2.1Human Rights and Social Justice: Human rights and social justice is given to everyone, as all human beings are born free and equal in dignity and rights, written in the The Universal Declaration of Human Rights in Article 1. Ideas of justice developed with the teachings of the worlds great religions, including Christianity and Buddhism. These religions emphasised the importance of sharing, equality of treatment, not profiting at the expense of disadvantaged groups in society, the evils of greed, and rulers behaving righteously, fairly and justly towards their people. Justice means fair treatment no matter who, what or where you are. Though many say that peace will never occur, as human nature will not allow it. Though, the abuses of human rights often happen when a country has to balance the needs of a few people against the needs of many. Karl Marx (Appendix 5) argued that humans did not have a fixed innate nature, but were instead defined by their social relationships, which in turn, were dependent on the economic structure of society and the classes it produced. He didnt believe that injustice was caused by human competition, selfishness and aggression but in political-economic structures based on subjugation, discrimination and exploitation. Justice would prevail when individuals received what they needed on the basis of their humanity and not on what they deserved because of their social class origin or productivity. (Marx, K, 1864) 2.2 Society Views on Slavery: Abraham Lincoln said, If slavery is not wrong, then nothing is wrong. Many believe that it is against the human nature to own one another, to oppress and remove their rights. Overall, people think treating someone with indignity and not treating them as an equal immoral but to actually subjugate them to work for nothing, tormenting and humiliating them and to be considered a possession rather than a person is depraved and unjust. Slavery is an affront to fundamental values, which are shared by all cultures and peoples, values rooted in the very nature of the human person. (Kralis, B, 2006) Many of the victims are some of the poorest and most defenceless in the human family. The exploitation of the most innocent and vulnerable is caused by a number of contributing factors, such as; Unfair and oppressive economic conditions Lack of political commitment addressing the problem of slavery Family debt and A lack of enforcing the laws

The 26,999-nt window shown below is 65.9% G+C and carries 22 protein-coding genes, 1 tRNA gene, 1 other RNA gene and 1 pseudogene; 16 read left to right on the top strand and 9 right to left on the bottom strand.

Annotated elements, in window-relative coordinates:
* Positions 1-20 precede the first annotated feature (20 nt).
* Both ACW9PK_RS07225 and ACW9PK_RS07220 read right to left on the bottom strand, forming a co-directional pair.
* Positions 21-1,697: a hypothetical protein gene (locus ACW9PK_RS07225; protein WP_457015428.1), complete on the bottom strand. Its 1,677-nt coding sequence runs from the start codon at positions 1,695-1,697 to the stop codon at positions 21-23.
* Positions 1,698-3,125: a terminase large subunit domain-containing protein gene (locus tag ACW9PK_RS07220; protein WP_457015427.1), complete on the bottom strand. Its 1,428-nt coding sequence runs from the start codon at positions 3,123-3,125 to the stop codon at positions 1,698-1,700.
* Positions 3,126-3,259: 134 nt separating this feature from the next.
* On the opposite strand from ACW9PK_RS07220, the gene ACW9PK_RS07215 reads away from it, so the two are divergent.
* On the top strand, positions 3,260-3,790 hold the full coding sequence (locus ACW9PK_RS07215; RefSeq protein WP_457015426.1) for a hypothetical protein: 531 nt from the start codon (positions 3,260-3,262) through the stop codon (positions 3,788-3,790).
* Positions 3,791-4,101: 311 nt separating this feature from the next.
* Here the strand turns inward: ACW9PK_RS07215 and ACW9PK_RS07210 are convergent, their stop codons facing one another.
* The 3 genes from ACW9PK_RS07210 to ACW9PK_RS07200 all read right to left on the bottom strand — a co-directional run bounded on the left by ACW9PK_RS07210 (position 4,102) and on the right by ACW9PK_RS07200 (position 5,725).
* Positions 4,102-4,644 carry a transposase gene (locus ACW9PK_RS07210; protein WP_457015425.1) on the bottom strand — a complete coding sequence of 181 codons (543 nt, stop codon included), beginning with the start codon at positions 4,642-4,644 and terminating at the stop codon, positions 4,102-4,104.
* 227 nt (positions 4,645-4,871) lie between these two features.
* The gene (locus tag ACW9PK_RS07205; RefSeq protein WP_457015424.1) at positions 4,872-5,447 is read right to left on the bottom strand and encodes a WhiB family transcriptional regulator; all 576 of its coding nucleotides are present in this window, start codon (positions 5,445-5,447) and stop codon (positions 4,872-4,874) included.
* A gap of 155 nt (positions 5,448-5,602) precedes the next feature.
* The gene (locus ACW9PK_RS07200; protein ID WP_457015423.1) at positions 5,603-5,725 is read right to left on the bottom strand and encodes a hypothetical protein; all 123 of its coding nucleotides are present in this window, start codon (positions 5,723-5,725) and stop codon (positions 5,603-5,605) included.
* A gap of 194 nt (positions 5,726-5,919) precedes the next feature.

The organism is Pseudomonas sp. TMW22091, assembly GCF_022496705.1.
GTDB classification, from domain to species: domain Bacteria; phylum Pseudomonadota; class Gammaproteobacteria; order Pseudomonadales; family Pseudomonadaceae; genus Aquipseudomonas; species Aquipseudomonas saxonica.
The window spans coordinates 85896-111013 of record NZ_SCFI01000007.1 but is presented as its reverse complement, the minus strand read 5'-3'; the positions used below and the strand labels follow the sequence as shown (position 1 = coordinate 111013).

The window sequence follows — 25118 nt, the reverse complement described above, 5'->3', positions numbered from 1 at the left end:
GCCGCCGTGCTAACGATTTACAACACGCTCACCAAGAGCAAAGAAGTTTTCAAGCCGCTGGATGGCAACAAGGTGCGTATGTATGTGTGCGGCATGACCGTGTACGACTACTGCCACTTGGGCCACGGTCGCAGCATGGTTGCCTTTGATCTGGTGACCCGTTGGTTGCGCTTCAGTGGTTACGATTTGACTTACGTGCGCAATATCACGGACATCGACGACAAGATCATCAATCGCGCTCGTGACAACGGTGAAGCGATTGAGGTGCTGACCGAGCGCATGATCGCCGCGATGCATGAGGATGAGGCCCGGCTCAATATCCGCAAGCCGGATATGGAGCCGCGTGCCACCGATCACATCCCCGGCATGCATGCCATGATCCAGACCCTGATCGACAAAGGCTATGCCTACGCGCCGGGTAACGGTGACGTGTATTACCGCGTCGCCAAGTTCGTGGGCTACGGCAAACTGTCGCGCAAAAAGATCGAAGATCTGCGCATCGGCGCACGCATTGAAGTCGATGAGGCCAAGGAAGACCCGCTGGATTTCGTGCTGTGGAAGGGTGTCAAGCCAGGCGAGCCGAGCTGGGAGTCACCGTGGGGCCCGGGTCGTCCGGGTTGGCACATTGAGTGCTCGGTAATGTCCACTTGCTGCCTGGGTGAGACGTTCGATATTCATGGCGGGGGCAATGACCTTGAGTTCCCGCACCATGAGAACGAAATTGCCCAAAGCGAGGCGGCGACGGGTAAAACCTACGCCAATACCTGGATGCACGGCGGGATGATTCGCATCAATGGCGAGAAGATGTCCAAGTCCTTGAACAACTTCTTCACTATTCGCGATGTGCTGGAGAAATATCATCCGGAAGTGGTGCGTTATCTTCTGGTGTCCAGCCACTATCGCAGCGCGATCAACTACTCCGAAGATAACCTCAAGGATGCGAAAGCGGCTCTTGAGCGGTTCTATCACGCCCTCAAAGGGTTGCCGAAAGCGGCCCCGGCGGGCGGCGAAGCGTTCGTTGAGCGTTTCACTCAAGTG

Society believes slavery in all forms is a degradation of human equality. (Kralis, B, 2006)

2.3 Buddhist Views on Slavery: Buddha held that each and every man is a potential Buddha, therefore everyone must enjoy equal rights and freedom. (Singh, A, 2010) Millions of people in the East have been following the teachings of Buddha for over two and a half thousand years. It is a religion that doesnt demand blind faith but insist that they see the truth of Buddhas teachings for themselves. Buddhism arose in India as a spiritual force against social injustices, against degrading superstitious rites, ceremonies and sacrifices; it denounced the tyranny of the caste system and advocated the equality of all men; it emancipated woman and gave her complete spiritual freedom. - Walpola Rahula, 1978 (Jones, K, 2011) Buddha condemned slavery in every form, as he was in favour of providing equal platform to each and every individual, irrespective of caste, creed and sex. Buddha has also been boldly suggested to be the pioneer of the elimination of slavery. Instead, he suggests that there are four ways a master should serve his employees; 1. 2. 3. 4. Work should be determined by the employees health Food and wages should be given Proper care taken if he/she is sick Holidays should be given to employees when awarded